With that in mind, in 2017, we predicted:
The first amendment becomes a battle-ground issue. Between campus culture wars(regarding who can speak on campus and who can disrupt those who try to speak on campus),varying definitions of hate speech and the more-open expression of bigotry, the fight to protect free speech will generate coverage in 2018. Part of the challenge is a polarize climate is finding the balance between allowing free expression and preventing bigoted express.And in February 2018, we saw this New York Times' article, "Republicans Stuff Education Bill With Conservative Social Agenda," which includes pullout text that describes a "590-page higher education bill working its way through Congress" as "a wish list for those who say their First Amendment rights are being trampled."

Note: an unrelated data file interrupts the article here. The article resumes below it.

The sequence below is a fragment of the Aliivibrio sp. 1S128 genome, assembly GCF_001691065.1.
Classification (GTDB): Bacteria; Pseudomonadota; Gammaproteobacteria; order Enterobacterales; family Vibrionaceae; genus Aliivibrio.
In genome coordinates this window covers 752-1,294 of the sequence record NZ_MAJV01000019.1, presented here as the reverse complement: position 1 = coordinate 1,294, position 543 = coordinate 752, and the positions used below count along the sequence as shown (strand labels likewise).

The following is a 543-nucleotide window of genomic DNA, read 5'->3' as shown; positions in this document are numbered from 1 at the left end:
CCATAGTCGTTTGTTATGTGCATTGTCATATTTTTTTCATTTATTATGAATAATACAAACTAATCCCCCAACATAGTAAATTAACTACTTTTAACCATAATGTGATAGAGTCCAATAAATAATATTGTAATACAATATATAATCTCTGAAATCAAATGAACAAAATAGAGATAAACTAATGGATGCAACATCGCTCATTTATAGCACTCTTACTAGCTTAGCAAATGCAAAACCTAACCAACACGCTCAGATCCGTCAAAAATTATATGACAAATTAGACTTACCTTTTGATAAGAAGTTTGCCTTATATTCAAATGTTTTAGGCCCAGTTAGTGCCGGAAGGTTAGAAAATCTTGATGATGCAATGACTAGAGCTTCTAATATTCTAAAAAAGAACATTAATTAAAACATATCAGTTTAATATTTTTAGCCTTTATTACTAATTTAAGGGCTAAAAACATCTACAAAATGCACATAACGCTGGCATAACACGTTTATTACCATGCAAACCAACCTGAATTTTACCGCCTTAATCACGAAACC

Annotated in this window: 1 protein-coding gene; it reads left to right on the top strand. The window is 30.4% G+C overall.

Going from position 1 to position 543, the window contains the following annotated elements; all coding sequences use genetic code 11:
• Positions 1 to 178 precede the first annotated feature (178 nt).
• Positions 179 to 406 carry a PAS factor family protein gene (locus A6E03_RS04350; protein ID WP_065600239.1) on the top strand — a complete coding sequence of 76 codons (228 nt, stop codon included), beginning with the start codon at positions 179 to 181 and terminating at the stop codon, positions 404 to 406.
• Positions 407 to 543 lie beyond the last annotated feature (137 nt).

And addressing those concerns will lead to others feeling that their First Amendment rights are being abridged. And the bill specifically addresses "universities where controversial, or sometimes merely conservative, speakers have sought to appear. Schools have denied speaking slots or put restrictions on them after some protests against the speakers have become unruly." The bill would force colleges to publicly declare their speech policies, so if they tried to change the rules ad hoc, depending on who was speaking, they would be vulnerable to free-speech lawsuits."
It's worth reading the article about how this is playing out. The article provides some details that suggest that the bill does not equalize things but, instead, tilts things in the other direction. In other words, it seems the bill will continue to use of the First Amendment as a battle-ground issue. And that, we think, is a mistake.
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